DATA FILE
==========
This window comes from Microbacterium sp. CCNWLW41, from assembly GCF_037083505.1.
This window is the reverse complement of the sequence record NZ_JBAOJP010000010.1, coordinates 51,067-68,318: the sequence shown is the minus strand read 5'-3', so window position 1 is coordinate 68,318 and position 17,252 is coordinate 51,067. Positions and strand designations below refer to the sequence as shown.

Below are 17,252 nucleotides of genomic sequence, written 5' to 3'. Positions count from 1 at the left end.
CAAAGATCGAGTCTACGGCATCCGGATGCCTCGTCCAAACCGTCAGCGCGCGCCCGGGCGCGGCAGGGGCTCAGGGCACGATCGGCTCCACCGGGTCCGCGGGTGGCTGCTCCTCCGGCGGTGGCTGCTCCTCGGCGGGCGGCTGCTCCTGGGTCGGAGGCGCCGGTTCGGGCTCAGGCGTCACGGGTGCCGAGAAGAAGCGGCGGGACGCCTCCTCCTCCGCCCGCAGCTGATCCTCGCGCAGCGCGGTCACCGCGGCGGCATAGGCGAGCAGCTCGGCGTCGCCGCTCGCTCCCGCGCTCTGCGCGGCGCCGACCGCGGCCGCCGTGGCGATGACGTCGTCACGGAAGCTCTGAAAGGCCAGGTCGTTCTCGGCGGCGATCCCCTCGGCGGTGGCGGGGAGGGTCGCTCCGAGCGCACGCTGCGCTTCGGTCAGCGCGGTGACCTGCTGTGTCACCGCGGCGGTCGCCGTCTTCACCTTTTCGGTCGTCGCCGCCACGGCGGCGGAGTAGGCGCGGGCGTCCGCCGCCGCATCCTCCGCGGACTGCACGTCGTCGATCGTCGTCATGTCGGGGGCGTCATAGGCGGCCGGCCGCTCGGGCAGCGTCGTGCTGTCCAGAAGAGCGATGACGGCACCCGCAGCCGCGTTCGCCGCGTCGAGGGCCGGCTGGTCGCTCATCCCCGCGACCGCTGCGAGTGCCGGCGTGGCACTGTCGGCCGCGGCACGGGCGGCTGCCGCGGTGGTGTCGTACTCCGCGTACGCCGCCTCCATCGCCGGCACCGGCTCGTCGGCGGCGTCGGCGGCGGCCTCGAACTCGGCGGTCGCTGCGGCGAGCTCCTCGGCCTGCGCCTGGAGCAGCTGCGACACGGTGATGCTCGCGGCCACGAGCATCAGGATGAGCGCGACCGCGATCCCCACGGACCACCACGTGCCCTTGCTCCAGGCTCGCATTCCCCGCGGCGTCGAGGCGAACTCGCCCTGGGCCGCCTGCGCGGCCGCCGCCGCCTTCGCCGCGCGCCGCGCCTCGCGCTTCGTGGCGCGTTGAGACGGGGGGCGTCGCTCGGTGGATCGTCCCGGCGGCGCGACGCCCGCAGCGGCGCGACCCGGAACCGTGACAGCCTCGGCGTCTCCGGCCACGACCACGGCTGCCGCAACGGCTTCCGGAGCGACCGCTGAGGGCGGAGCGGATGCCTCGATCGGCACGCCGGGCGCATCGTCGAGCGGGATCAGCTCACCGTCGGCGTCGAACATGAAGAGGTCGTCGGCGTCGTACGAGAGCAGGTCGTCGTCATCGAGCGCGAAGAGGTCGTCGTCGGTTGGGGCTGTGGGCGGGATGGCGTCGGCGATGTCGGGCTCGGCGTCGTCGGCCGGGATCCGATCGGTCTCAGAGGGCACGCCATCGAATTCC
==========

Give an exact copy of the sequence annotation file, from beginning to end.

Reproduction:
This window comes from Microbacterium sp. CCNWLW41, from assembly GCF_037083505.1.
This window is the reverse complement of the sequence record NZ_JBAOJP010000010.1, coordinates 51,067-68,318: the sequence shown is the minus strand read 5'-3', so window position 1 is coordinate 68,318 and position 17,252 is coordinate 51,067. Positions and strand designations below refer to the sequence as shown.

Below are 17,252 nucleotides of genomic sequence, written 5' to 3'. Positions count from 1 at the left end.
CAAAGATCGAGTCTACGGCATCCGGATGCCTCGTCCAAACCGTCAGCGCGCGCCCGGGCGCGGCAGGGGCTCAGGGCACGATCGGCTCCACCGGGTCCGCGGGTGGCTGCTCCTCCGGCGGTGGCTGCTCCTCGGCGGGCGGCTGCTCCTGGGTCGGAGGCGCCGGTTCGGGCTCAGGCGTCACGGGTGCCGAGAAGAAGCGGCGGGACGCCTCCTCCTCCGCCCGCAGCTGATCCTCGCGCAGCGCGGTCACCGCGGCGGCATAGGCGAGCAGCTCGGCGTCGCCGCTCGCTCCCGCGCTCTGCGCGGCGCCGACCGCGGCCGCCGTGGCGATGACGTCGTCACGGAAGCTCTGAAAGGCCAGGTCGTTCTCGGCGGCGATCCCCTCGGCGGTGGCGGGGAGGGTCGCTCCGAGCGCACGCTGCGCTTCGGTCAGCGCGGTGACCTGCTGTGTCACCGCGGCGGTCGCCGTCTTCACCTTTTCGGTCGTCGCCGCCACGGCGGCGGAGTAGGCGCGGGCGTCCGCCGCCGCATCCTCCGCGGACTGCACGTCGTCGATCGTCGTCATGTCGGGGGCGTCATAGGCGGCCGGCCGCTCGGGCAGCGTCGTGCTGTCCAGAAGAGCGATGACGGCACCCGCAGCCGCGTTCGCCGCGTCGAGGGCCGGCTGGTCGCTCATCCCCGCGACCGCTGCGAGTGCCGGCGTGGCACTGTCGGCCGCGGCACGGGCGGCTGCCGCGGTGGTGTCGTACTCCGCGTACGCCGCCTCCATCGCCGGCACCGGCTCGTCGGCGGCGTCGGCGGCGGCCTCGAACTCGGCGGTCGCTGCGGCGAGCTCCTCGGCCTGCGCCTGGAGCAGCTGCGACACGGTGATGCTCGCGGCCACGAGCATCAGGATGAGCGCGACCGCGATCCCCACGGACCACCACGTGCCCTTGCTCCAGGCTCGCATTCCCCGCGGCGTCGAGGCGAACTCGCCCTGGGCCGCCTGCGCGGCCGCCGCCGCCTTCGCCGCGCGCCGCGCCTCGCGCTTCGTGGCGCGTTGAGACGGGGGGCGTCGCTCGGTGGATCGTCCCGGCGGCGCGACGCCCGCAGCGGCGCGACCCGGAACCGTGACAGCCTCGGCGTCTCCGGCCACGACCACGGCTGCCGCAACGGCTTCCGGAGCGACCGCTGAGGGCGGAGCGGATGCCTCGATCGGCACGCCGGGCGCATCGTCGAGCGGGATCAGCTCACCGTCGGCGTCGAACATGAAGAGGTCGTCGGCGTCGTACGAGAGCAGGTCGTCGTCATCGAGCGCGAAGAGGTCGTCGTCGGTTGGGGCTGTGGGCGGGATGGCGTCGGCGATGTCGGGCTCGGCGTCGTCGGCCGGGATCCGATCGGTCTCAGAGGGCACGCCATCGAATTCC